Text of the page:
China Says Its Investment In Factories Surged By 31 Percent In First Half

Pace outdid last year's robust 27 percent. Inflation fears mounting.

BEIJING (AP) - China's investment in factories and other urban fixed assets soared by a stunning 31.3 percent in the first six months of the year, the government said Thursday, highlighting official worries that a building boom could ignite a financial crisis.

The growth rate was even faster than the 27.1 percent pace in the same period of last year, the National Statistics Bureau said, suggesting that an increase in interest rates and other government efforts are failing to rein in the boom.

Chinese leaders have warned that a surge in lending for building projects could ignite inflation, while banks could face financial problems if developers of unneeded assets default.

The government reported this week that economic growth surged to 11.3 percent in the second quarter, driven by the building boom.

Beijing has tried to block new projects by tightening lending rules and banning some types of construction. But officials are often reluctant to enforce limits that might hurt local companies.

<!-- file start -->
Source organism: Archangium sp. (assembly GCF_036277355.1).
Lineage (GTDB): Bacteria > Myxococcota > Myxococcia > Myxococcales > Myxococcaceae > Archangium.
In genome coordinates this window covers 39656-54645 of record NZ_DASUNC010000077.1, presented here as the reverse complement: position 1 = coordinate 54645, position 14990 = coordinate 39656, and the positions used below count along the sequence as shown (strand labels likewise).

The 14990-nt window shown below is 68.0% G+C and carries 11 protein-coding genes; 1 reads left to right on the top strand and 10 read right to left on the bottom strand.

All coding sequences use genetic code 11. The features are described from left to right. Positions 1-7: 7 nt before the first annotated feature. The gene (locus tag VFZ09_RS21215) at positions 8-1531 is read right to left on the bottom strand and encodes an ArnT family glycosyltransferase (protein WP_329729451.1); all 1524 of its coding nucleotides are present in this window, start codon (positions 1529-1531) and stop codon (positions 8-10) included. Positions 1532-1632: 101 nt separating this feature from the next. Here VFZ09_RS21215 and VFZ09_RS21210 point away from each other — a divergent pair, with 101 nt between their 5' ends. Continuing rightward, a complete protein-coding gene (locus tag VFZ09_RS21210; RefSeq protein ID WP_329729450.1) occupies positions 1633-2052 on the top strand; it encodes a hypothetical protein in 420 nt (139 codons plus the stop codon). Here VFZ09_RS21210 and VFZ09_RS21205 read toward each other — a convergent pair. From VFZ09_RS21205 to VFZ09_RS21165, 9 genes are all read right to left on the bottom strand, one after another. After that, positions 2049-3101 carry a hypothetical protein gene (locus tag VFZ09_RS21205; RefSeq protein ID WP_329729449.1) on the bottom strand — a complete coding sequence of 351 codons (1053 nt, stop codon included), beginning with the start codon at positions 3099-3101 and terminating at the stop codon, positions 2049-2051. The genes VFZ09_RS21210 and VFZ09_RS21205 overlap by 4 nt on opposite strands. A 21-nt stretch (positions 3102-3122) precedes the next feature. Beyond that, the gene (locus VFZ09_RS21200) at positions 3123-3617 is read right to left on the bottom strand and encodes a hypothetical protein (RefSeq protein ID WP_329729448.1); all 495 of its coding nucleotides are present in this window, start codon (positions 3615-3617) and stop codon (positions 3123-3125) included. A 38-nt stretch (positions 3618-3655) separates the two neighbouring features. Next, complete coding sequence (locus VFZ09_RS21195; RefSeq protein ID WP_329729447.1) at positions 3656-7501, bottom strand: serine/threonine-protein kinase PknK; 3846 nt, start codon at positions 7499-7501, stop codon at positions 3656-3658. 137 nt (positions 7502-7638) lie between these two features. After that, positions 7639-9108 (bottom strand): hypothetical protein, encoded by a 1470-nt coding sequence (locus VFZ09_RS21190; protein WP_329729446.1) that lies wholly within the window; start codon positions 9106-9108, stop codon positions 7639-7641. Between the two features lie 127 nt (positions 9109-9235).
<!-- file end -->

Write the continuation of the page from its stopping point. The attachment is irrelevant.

Economists expect China to respond by raising interest rates again and possibly allowing a rise in the value of its currency, the yuan, in an effort to cool off growth.

Also Thursday, the government's customs agency reported that Chinese oil imports soared 17.6 percent in the first half of the year, according to the official Xinhua News Agency.

China already is the world's third-largest oil importer after the United States and Japan. Imports have soared in recent years, prompting complaints that Chinese consumption is driving up world oil prices.

Beijing has tried to rein in rising fuel consumption by boosting state-set market prices for gasoline and other products, but they are still below world levels.

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